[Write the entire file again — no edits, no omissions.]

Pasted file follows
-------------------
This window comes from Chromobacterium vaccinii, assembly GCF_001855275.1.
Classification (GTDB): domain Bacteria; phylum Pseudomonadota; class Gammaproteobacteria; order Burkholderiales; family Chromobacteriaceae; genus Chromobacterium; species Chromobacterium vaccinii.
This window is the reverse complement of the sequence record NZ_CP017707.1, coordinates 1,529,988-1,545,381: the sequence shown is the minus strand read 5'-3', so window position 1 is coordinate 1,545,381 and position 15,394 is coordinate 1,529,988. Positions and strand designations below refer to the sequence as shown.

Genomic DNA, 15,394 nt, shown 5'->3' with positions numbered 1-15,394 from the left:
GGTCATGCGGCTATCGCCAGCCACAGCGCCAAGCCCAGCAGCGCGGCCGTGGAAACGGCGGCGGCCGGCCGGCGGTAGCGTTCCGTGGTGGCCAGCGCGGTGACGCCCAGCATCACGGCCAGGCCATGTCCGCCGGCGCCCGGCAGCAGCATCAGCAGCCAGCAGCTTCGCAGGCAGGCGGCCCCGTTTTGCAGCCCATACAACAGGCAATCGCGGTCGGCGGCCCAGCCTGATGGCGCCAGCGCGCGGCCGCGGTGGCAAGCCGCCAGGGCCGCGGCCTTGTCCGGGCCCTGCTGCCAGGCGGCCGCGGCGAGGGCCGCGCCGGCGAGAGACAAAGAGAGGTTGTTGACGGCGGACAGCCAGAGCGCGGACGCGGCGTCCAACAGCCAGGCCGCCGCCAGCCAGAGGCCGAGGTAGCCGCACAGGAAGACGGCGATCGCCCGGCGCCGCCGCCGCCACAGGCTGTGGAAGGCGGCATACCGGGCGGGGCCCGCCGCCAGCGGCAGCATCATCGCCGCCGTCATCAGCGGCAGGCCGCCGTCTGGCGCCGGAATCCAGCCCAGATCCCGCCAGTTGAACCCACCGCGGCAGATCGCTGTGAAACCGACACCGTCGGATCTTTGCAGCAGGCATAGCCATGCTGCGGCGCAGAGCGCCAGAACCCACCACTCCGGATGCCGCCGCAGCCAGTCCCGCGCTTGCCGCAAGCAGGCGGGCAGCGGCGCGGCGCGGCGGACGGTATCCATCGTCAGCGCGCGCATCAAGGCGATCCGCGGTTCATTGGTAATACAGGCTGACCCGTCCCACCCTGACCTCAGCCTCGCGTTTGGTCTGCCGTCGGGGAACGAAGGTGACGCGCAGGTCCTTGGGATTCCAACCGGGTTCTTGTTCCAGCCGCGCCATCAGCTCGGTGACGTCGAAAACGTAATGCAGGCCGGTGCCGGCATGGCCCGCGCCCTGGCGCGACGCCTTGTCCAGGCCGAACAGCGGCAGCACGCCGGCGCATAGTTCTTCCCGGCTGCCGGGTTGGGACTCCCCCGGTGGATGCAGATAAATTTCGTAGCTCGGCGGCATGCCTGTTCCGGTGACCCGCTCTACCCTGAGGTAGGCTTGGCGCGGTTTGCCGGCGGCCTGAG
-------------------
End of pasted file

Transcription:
This window comes from Chromobacterium vaccinii, assembly GCF_001855275.1.
Classification (GTDB): domain Bacteria; phylum Pseudomonadota; class Gammaproteobacteria; order Burkholderiales; family Chromobacteriaceae; genus Chromobacterium; species Chromobacterium vaccinii.
This window is the reverse complement of the sequence record NZ_CP017707.1, coordinates 1,529,988-1,545,381: the sequence shown is the minus strand read 5'-3', so window position 1 is coordinate 1,545,381 and position 15,394 is coordinate 1,529,988. Positions and strand designations below refer to the sequence as shown.

Genomic DNA, 15,394 nt, shown 5'->3' with positions numbered 1-15,394 from the left:
GGTCATGCGGCTATCGCCAGCCACAGCGCCAAGCCCAGCAGCGCGGCCGTGGAAACGGCGGCGGCCGGCCGGCGGTAGCGTTCCGTGGTGGCCAGCGCGGTGACGCCCAGCATCACGGCCAGGCCATGTCCGCCGGCGCCCGGCAGCAGCATCAGCAGCCAGCAGCTTCGCAGGCAGGCGGCCCCGTTTTGCAGCCCATACAACAGGCAATCGCGGTCGGCGGCCCAGCCTGATGGCGCCAGCGCGCGGCCGCGGTGGCAAGCCGCCAGGGCCGCGGCCTTGTCCGGGCCCTGCTGCCAGGCGGCCGCGGCGAGGGCCGCGCCGGCGAGAGACAAAGAGAGGTTGTTGACGGCGGACAGCCAGAGCGCGGACGCGGCGTCCAACAGCCAGGCCGCCGCCAGCCAGAGGCCGAGGTAGCCGCACAGGAAGACGGCGATCGCCCGGCGCCGCCGCCGCCACAGGCTGTGGAAGGCGGCATACCGGGCGGGGCCCGCCGCCAGCGGCAGCATCATCGCCGCCGTCATCAGCGGCAGGCCGCCGTCTGGCGCCGGAATCCAGCCCAGATCCCGCCAGTTGAACCCACCGCGGCAGATCGCTGTGAAACCGACACCGTCGGATCTTTGCAGCAGGCATAGCCATGCTGCGGCGCAGAGCGCCAGAACCCACCACTCCGGATGCCGCCGCAGCCAGTCCCGCGCTTGCCGCAAGCAGGCGGGCAGCGGCGCGGCGCGGCGGACGGTATCCATCGTCAGCGCGCGCATCAAGGCGATCCGCGGTTCATTGGTAATACAGGCTGACCCGTCCCACCCTGACCTCAGCCTCGCGTTTGGTCTGCCGTCGGGGAACGAAGGTGACGCGCAGGTCCTTGGGATTCCAACCGGGTTCTTGTTCCAGCCGCGCCATCAGCTCGGTGACGTCGAAAACGTAATGCAGGCCGGTGCCGGCATGGCCCGCGCCCTGGCGCGACGCCTTGTCCAGGCCGAACAGCGGCAGCACGCCGGCGCATAGTTCTTCCCGGCTGCCGGGTTGGGACTCCCCCGGTGGATGCAGATAAATTTCGTAGCTCGGCGGCATGCCTGTTCCGGTGACCCGCTCTACCCTGAGGTAGGCTTGGCGCGGTTTGCCGGCGGCCTGAG